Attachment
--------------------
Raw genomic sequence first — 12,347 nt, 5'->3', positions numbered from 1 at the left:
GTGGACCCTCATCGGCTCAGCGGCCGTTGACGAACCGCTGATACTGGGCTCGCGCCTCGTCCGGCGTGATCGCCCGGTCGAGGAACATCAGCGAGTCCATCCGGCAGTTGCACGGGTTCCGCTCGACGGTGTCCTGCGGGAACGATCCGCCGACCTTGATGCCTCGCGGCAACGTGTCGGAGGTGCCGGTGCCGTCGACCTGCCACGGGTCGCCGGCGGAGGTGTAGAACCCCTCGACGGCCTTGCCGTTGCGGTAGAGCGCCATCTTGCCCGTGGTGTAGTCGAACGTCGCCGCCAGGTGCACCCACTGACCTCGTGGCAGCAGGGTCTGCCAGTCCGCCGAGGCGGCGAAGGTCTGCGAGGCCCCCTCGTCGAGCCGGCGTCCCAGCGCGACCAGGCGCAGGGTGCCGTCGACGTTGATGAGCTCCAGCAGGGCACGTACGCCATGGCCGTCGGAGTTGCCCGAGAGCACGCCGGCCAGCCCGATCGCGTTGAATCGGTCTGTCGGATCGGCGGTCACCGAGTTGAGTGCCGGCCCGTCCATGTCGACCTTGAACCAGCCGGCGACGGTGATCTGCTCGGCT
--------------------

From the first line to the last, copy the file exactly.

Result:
Raw genomic sequence first — 12,347 nt, 5'->3', positions numbered from 1 at the left:
GTGGACCCTCATCGGCTCAGCGGCCGTTGACGAACCGCTGATACTGGGCTCGCGCCTCGTCCGGCGTGATCGCCCGGTCGAGGAACATCAGCGAGTCCATCCGGCAGTTGCACGGGTTCCGCTCGACGGTGTCCTGCGGGAACGATCCGCCGACCTTGATGCCTCGCGGCAACGTGTCGGAGGTGCCGGTGCCGTCGACCTGCCACGGGTCGCCGGCGGAGGTGTAGAACCCCTCGACGGCCTTGCCGTTGCGGTAGAGCGCCATCTTGCCCGTGGTGTAGTCGAACGTCGCCGCCAGGTGCACCCACTGACCTCGTGGCAGCAGGGTCTGCCAGTCCGCCGAGGCGGCGAAGGTCTGCGAGGCCCCCTCGTCGAGCCGGCGTCCCAGCGCGACCAGGCGCAGGGTGCCGTCGACGTTGATGAGCTCCAGCAGGGCACGTACGCCATGGCCGTCGGAGTTGCCCGAGAGCACGCCGGCCAGCCCGATCGCGTTGAATCGGTCTGTCGGATCGGCGGTCACCGAGTTGAGTGCCGGCCCGTCCATGTCGACCTTGAACCAGCCGGCGACGGTGATCTGCTCGGCT